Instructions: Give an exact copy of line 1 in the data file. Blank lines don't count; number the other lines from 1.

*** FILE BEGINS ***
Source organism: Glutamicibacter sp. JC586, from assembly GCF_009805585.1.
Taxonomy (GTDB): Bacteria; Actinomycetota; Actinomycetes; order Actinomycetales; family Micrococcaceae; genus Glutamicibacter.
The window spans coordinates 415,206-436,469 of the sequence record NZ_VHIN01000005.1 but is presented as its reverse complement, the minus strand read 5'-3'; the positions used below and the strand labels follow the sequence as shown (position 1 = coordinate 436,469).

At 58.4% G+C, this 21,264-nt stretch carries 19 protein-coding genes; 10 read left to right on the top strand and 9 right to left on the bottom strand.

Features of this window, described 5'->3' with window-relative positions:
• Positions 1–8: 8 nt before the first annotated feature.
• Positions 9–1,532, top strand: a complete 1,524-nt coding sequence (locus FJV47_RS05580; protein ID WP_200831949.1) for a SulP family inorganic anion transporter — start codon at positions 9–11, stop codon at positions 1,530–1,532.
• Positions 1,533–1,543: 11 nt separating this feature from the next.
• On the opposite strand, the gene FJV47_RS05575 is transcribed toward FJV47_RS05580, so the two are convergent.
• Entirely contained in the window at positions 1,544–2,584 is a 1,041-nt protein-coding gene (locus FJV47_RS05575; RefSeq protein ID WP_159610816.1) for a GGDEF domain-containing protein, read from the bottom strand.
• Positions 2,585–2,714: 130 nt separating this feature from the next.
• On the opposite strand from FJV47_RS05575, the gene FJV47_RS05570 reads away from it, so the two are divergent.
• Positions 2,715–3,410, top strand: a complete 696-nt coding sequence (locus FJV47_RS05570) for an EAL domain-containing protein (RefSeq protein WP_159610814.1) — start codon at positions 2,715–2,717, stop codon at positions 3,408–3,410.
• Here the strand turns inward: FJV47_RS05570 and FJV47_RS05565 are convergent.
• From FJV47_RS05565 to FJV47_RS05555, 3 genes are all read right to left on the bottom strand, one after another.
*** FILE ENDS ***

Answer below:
Source organism: Glutamicibacter sp. JC586, from assembly GCF_009805585.1.